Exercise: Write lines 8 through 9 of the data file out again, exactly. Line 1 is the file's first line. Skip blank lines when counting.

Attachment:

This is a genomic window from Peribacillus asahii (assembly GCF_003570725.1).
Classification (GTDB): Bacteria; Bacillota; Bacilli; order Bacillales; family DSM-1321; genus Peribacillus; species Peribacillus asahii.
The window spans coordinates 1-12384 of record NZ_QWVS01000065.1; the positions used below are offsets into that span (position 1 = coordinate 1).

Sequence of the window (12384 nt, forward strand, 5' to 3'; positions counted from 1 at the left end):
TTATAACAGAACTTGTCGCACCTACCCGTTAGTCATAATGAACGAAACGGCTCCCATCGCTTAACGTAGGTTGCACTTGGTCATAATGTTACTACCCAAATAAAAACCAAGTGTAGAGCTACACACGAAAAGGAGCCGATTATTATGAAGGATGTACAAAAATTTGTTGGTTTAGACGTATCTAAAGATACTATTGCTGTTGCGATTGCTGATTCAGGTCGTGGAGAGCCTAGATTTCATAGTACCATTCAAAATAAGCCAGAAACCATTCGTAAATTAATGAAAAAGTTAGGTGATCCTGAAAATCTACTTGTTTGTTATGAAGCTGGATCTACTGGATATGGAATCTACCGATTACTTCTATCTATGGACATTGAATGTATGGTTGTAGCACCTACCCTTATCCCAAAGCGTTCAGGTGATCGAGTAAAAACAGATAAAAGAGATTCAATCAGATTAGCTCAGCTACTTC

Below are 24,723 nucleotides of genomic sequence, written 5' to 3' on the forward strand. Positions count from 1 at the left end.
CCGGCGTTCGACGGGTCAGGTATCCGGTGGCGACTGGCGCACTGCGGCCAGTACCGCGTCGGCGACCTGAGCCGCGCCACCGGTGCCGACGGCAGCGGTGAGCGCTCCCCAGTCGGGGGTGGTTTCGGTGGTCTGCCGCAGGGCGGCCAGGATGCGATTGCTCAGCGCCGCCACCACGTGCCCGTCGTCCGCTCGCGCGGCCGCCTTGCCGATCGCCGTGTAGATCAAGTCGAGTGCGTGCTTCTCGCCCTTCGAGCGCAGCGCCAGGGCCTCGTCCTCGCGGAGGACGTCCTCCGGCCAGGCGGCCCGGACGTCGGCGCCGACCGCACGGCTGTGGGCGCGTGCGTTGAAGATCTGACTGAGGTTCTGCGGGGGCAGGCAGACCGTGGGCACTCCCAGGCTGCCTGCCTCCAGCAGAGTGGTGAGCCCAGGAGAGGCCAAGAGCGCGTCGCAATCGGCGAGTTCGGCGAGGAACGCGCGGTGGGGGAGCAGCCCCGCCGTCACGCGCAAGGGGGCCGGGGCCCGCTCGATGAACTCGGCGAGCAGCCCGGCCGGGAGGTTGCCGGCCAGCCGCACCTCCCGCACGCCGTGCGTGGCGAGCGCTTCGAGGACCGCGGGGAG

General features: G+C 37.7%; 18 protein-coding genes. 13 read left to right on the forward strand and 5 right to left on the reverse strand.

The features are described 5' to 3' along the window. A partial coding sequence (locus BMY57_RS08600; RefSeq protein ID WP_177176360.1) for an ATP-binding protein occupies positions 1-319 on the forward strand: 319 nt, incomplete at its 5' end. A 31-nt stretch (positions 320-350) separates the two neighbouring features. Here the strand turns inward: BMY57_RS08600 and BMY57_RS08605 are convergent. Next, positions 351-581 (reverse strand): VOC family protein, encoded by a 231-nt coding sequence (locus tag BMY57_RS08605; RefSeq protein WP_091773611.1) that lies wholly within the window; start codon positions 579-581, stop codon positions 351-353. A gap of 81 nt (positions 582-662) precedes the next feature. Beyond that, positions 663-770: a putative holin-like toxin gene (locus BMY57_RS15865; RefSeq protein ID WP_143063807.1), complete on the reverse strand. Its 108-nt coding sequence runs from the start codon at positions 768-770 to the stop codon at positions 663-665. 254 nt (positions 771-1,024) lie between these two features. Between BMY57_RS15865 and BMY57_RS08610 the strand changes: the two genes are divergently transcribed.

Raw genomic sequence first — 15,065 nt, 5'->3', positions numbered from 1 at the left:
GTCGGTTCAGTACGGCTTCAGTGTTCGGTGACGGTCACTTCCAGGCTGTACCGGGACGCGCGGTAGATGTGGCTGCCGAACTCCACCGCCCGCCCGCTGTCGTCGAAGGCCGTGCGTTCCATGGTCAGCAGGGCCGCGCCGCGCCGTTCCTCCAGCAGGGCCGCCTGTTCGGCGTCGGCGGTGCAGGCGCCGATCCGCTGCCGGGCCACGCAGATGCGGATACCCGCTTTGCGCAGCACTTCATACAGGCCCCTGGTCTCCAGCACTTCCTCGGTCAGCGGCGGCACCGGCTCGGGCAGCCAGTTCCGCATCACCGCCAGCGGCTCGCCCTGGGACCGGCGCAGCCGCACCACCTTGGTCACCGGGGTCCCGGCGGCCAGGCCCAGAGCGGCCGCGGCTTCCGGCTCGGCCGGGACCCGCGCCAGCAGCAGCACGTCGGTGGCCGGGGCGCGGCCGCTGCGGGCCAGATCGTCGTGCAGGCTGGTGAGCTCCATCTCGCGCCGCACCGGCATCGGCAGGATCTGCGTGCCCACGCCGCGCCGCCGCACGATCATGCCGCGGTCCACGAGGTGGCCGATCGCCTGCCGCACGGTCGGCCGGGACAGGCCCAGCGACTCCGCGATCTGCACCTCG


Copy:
General features: G+C 37.7%; 18 protein-coding genes. 13 read left to right on the forward strand and 5 right to left on the reverse strand.

The features are described 5' to 3' along the window. A partial coding sequence (locus BMY57_RS08600; RefSeq protein ID WP_177176360.1) for an ATP-binding protein occupies positions 1-319 on the forward strand: 319 nt, incomplete at its 5' end. A 31-nt stretch (positions 320-350) separates the two neighbouring features. Here the strand turns inward: BMY57_RS08600 and BMY57_RS08605 are convergent. Next, positions 351-581 (reverse strand): VOC family protein, encoded by a 231-nt coding sequence (locus tag BMY57_RS08605; RefSeq protein WP_091773611.1) that lies wholly within the window; start codon positions 579-581, stop codon positions 351-353. A gap of 81 nt (positions 582-662) precedes the next feature. Beyond that, positions 663-770: a putative holin-like toxin gene (locus BMY57_RS15865; RefSeq protein ID WP_143063807.1), complete on the reverse strand. Its 108-nt coding sequence runs from the start codon at positions 768-770 to the stop codon at positions 663-665. 254 nt (positions 771-1,024) lie between these two features. Between BMY57_RS15865 and BMY57_RS08610 the strand changes: the two genes are divergently transcribed.